In a recent trade mark decision the Intellectual Property
Office of Singapore, has rejected Starbucks' case against
Japanese dairy producer Morinaga Milk and its Mt Rainier trade
Starbucks Corporation ("the opponent") opposed Morinaga
Nyugyo Kabushiki Kaisha's ("the applicant") trade mark
application for its Mt Rainier Mark for goods in classes 29 and
30 including, among others, milk beverages, coffee, and coffee
beverages" ("Mt. Rainier Mark"). The opponent argued the Mt.
Rainier Mark was similar to the opponent's well-known "Mermaid
Mark". A judgment was made in favour of the applicant.
In Japan, the applicant is a well-known manufacturer of
coffee and coffee-based beverage products and has been selling
such beverages using the Mt. Rainier Mark for more than 20
years. The opponent is one of the largest sellers of coffee
products in the world and its Mermaid Mark has been used
extensively in Singapore and in numerous countries.
In the opposition, four arguments were made:
The opponent argued the Mt. Rainier Mark was similar to the
opponent's well-known green-and-white Mermaid Mark and thus
under Sections 8(2) (b) and 8(4) (b) of the Singapore Trade
Mark Act the Mt. Rainier Mark should not be registered.
In particular, the opponent made arguments that the
green-black-white colour scheme and the layout of the
respective trade marks within concentric circles resulted in an
overall similarity between the marks.
While the IP Office of Singapore Adjudicator did acknowledge
these similarities existed between the marks, it was found that
the most prominent elements making up the respective marks were
the words "Starbucks" and the "Mermaid Device" for the Mermaid
Mark; and the words "Mt. Rainier"/"The Mountains Of Seattle"
along with the picture of a "Mountain Range Device" for the Mt.
Rainier Mark. It was found that these prominent textual and
figurative elements were significantly different and as such
the two respective marks as a whole were not similar.
2) Passing off
In addition, the opponent argued the grounds of passing off
under Section 8(7) (a) of the Singapore Trade Mark Act.
The IP Adjudicator found the colour make-up of the
opponent's concentric circle element lacked – by
itself – source identifier qualities. Rather, it was
again found the most prominent elements making up the
respective marks were the word "Starbucks" and the "Mermaid
Device" for the Mermaid Mark and the words "Mt. Rainier"/"The
Mountains Of Seattle" along with the picture of a "Mountain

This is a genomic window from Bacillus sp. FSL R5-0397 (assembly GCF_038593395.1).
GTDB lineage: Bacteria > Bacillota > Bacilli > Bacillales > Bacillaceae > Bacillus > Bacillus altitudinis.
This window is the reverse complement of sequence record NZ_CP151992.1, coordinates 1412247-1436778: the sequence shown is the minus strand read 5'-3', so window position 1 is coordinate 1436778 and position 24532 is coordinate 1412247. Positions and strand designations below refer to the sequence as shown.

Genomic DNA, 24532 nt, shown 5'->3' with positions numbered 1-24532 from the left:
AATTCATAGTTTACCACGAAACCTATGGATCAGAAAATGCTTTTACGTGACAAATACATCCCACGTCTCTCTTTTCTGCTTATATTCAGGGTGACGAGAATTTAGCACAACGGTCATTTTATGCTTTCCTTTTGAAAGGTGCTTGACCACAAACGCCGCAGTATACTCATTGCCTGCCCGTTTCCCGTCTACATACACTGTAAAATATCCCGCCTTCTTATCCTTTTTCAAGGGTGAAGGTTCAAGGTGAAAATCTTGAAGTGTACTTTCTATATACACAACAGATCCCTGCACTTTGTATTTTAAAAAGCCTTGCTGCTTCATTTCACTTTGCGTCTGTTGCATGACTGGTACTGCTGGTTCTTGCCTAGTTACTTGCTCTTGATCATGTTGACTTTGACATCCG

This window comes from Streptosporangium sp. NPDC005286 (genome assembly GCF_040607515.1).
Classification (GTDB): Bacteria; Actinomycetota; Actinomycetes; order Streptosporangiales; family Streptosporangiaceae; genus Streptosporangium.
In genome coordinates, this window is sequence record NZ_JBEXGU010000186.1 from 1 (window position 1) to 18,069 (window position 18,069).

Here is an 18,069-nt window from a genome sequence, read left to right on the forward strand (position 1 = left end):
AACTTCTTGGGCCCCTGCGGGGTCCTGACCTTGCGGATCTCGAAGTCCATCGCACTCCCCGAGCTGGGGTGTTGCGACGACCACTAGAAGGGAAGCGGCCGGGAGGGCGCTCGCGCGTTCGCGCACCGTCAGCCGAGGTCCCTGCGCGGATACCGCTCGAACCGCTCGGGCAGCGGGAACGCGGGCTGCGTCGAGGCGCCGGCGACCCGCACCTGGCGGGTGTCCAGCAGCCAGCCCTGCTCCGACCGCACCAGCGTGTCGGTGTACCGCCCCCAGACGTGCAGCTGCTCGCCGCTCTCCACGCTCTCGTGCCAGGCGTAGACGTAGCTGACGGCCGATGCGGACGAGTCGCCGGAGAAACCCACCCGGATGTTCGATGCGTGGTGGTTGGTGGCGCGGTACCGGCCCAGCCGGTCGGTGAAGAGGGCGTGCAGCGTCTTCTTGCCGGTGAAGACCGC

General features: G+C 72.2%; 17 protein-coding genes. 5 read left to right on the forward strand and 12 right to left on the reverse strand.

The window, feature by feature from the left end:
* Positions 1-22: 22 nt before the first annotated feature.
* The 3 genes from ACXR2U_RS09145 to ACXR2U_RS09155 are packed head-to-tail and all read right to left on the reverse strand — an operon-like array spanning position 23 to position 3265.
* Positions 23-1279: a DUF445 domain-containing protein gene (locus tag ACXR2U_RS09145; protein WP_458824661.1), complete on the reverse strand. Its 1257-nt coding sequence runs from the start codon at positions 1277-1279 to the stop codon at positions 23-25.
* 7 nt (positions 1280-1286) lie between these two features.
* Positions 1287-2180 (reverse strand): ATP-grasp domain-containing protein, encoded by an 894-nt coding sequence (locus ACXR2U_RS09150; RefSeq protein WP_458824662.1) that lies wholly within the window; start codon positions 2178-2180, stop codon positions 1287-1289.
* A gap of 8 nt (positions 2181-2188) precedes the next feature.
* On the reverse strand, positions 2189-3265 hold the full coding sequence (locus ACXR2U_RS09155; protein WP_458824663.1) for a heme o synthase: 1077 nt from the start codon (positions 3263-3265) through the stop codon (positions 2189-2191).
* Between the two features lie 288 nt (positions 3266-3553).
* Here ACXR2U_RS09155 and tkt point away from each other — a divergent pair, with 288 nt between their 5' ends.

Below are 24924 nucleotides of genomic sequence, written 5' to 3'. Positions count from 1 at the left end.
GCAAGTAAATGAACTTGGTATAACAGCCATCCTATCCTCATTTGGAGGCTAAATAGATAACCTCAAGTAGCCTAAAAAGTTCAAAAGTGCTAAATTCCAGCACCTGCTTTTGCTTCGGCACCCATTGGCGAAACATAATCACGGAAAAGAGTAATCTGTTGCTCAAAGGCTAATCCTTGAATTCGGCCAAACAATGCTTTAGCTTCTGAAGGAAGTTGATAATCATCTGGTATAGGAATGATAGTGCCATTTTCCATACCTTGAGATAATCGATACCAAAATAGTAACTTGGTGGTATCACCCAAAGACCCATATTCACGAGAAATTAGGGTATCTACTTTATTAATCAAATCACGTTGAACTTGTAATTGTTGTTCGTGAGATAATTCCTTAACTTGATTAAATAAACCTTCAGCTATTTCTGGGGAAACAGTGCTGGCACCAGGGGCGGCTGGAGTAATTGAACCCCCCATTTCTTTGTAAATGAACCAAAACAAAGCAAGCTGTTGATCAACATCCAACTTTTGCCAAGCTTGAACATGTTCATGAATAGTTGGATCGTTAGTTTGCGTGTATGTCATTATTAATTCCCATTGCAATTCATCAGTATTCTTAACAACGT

Range Device" for the Mt. Rainier Mark. And, it was found that
these prominent textual and figurative elements were
significantly different and as such no misrepresentation in the
nature of passing off would occur.
3) Misrepresentation as to geographical origin
Next, the opponent argued the applicant's mark was designed
in such a manner that it would mislead consumers as to the
geographical origin of the goods in violation of Section 7(4)
(b) of the Singapore Trade Mark Act.
Here, the opponent argued the Mt. Rainier Mark would deceive
consumers into believing the applicant's products were
manufactured in Seattle when that was not the case.
For a finding of deception as to geographical origin, the IP
Adjudicator found there needed to be clear evidence such
deception would occur. The IP Adjudicator did not believe such
clear evidence was present. Rather, the IP Adjudicator found
the geographical reference was to "Mt. Rainier" and not to
"Seattle." That is, the IP Adjudicator found the use of "Mt.
Rainier", in combination with the phrase "The Mountain of
Seattle," created geographical significance to Mt. Rainier as
opposed to Seattle.
Further, since there was no evidence in the record to show
Mt. Rainier has a reputation associated with coffee or coffee
beverages of any kind, it was found that Singaporean consumers
would see the reference to "Mt. Rainier" as a fanciful
reference and not as an attempt to create a deceptive statement
4) Bad faith
Finally, the opponent argued the applicant's application was
filed in bad faith under Section 7(6) of the Singapore Trade
Mark Act and thus the Morinaga Mark should not be
Here, the opponent argued that filing the mark with a
reference to Mt. Rainier was a commercially unacceptable
practice in that Mt. Rainier is a culturally important
landmark. The IP Adjudicator didn't agree with this line of
argument and thus the bad faith argument was rejected as
In summary, the opposition failed on all grounds and the
applicant's mark will proceed to registration.
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